Can people with cancer fast? Tips from the Israel Cancer Association

“Every cancer patient, even if he or she is used to fasting on Yom Kippur, is advised to consult with his or her physician ahead of the fast."

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October 6, 2019 21:05
1 minute read.
Professor Abraham Kooten, chair of the Israel Cancer Association

Professor Abraham Kooten, chair of the Israel Cancer Association. (photo credit: ILAN SHAPIRA)

The Israel Cancer Association has released a set of guidelines for patients with cancer ahead of the fast day of Yom Kippur.

“Every cancer patient, even if he or she is used to fasting on Yom Kippur, is advised to consult with his or her physician ahead of the fast and should refrain from fasting without receiving medical advice,” the association said in a press release. “This recommendation is particularly important for those undergoing radiation or chemotherapy treatments.”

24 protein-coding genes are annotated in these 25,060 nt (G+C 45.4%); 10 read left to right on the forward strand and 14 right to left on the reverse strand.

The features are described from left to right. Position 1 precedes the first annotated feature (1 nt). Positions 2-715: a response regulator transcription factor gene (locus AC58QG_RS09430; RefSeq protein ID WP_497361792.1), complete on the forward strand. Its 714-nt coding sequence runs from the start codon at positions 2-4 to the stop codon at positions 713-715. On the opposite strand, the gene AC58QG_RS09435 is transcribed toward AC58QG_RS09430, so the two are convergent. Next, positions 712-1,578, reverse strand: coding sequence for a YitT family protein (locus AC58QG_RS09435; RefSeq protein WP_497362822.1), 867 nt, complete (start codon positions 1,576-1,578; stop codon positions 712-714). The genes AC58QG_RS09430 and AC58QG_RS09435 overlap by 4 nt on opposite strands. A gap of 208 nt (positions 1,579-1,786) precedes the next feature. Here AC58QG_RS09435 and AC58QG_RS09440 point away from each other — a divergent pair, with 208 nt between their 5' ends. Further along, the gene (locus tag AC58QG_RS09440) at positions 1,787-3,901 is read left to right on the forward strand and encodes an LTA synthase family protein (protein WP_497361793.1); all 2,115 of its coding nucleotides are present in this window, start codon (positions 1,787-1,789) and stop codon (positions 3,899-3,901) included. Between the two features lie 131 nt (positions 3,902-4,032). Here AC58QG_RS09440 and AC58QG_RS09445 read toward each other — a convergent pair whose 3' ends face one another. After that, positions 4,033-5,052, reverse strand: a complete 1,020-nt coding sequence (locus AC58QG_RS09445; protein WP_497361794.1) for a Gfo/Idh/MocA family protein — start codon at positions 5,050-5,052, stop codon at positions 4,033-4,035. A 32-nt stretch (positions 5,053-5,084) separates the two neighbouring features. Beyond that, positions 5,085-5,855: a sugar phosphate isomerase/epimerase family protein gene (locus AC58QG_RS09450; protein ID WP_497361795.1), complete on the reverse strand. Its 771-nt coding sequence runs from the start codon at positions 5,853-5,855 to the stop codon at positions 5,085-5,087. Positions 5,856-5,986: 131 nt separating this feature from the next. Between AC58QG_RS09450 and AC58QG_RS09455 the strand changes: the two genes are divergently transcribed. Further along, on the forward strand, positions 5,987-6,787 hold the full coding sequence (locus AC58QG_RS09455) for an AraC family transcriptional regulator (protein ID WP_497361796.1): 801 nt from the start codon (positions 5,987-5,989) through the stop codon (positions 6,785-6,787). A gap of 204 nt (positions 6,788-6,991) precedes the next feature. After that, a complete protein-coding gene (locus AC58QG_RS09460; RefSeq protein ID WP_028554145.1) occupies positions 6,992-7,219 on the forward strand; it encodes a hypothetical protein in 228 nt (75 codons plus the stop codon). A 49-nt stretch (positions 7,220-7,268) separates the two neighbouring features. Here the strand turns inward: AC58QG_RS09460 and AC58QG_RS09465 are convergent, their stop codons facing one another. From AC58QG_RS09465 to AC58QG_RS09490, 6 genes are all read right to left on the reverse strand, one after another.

Prof. Abraham Kooten, an oncologist and chair of the cancer association, said that fasting can not only harm patients, but can also cause “unpleasant symptoms and sensations.”



“Patients who take medication regularly should continue to take them, even on Yom Kippur and even if they are fasting,” Kooten explained.



Cancer is the number one killer in Israel, according to a December report by Israel’s Central Bureau of Statistics. The rate of cancer deaths in Israel is 177.1 deaths for every 100,000 people.



At one point, there was an assumption that Jews of Eastern European descent were more genetically prone to cancer than other groups. However, a 2001 study by a researcher for the American Cancer Society found that Ashkenazi Jews do not appear to have a higher total cancer burden compared to other North Americans.


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